Moon Caves Might Shelter Future Astronauts
NASA studying about 200 lunar pits
By John Johnson,  Newser Staff
Posted Jul 19, 2014 7:50 AM CDT

(Newser) – If humans ever set up camp on the moon, NASA thinks they can make great use of some natural shelter: moon caves. As Vice explains, the space agency has identified more than 200 lunar pits on the moon's surface, and those pits lead to caves below that range anywhere from 5 yards to 1,000 yards in diameter. It's not entirely clear how the caves formed, but NASA floats one hypothesis: Ancient lava flows created voids beneath the surface, and then nearby meteor strikes caused the roofs to cave in.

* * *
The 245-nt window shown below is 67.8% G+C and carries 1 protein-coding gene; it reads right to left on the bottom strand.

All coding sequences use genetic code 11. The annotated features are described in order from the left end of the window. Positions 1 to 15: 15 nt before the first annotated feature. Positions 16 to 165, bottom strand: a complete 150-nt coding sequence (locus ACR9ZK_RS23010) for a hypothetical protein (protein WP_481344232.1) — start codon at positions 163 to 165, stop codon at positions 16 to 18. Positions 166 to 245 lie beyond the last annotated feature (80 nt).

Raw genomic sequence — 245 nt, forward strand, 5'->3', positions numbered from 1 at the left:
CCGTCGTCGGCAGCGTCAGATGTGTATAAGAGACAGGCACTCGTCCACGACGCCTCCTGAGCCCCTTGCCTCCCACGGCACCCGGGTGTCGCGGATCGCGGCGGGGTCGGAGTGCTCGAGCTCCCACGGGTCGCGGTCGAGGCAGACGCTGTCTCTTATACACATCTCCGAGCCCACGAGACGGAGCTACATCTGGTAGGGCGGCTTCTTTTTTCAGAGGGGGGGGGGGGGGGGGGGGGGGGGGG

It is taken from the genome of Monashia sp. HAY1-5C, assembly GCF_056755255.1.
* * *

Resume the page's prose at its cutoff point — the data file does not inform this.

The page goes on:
"Pits would be useful in a support role for human activity on the lunar surface," says Arizona State University's Robert Wagner, whose photo-scanning algorithm identified most of them, notes Universe Today. "A habitat placed in a pit—ideally several dozen meters back under an overhang—would provide a very safe location for astronauts: no radiation, no micrometeorites, possibly very little dust, and no wild day-night temperature swings." The next step is to drop a probe into one of holes to look around. Bonus: The research could shed light on how surface patterns such as the "man on the moon" formed. (Click to read about how the moon is older than we thought.)

My Take on This Story
Show results without voting  |